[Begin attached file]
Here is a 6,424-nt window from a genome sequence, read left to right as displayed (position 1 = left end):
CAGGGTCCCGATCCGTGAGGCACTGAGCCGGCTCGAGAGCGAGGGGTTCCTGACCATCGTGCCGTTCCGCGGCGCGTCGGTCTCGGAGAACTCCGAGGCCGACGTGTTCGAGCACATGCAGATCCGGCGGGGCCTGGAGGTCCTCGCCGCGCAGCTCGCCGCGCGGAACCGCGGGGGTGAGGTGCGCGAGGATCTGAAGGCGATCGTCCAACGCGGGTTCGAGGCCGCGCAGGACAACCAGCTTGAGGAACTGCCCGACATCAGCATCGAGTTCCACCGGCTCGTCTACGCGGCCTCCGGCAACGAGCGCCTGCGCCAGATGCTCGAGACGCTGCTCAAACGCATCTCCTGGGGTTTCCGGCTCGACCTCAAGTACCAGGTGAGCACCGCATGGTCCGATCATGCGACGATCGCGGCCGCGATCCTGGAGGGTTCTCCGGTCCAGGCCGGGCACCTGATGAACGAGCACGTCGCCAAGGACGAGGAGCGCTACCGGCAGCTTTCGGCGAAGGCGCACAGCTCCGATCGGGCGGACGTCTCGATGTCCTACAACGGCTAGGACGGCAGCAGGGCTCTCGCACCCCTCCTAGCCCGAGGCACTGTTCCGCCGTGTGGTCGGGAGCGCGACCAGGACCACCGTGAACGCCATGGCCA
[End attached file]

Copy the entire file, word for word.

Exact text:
Here is a 6,424-nt window from a genome sequence, read left to right as displayed (position 1 = left end):
CAGGGTCCCGATCCGTGAGGCACTGAGCCGGCTCGAGAGCGAGGGGTTCCTGACCATCGTGCCGTTCCGCGGCGCGTCGGTCTCGGAGAACTCCGAGGCCGACGTGTTCGAGCACATGCAGATCCGGCGGGGCCTGGAGGTCCTCGCCGCGCAGCTCGCCGCGCGGAACCGCGGGGGTGAGGTGCGCGAGGATCTGAAGGCGATCGTCCAACGCGGGTTCGAGGCCGCGCAGGACAACCAGCTTGAGGAACTGCCCGACATCAGCATCGAGTTCCACCGGCTCGTCTACGCGGCCTCCGGCAACGAGCGCCTGCGCCAGATGCTCGAGACGCTGCTCAAACGCATCTCCTGGGGTTTCCGGCTCGACCTCAAGTACCAGGTGAGCACCGCATGGTCCGATCATGCGACGATCGCGGCCGCGATCCTGGAGGGTTCTCCGGTCCAGGCCGGGCACCTGATGAACGAGCACGTCGCCAAGGACGAGGAGCGCTACCGGCAGCTTTCGGCGAAGGCGCACAGCTCCGATCGGGCGGACGTCTCGATGTCCTACAACGGCTAGGACGGCAGCAGGGCTCTCGCACCCCTCCTAGCCCGAGGCACTGTTCCGCCGTGTGGTCGGGAGCGCGACCAGGACCACCGTGAACGCCATGGCCA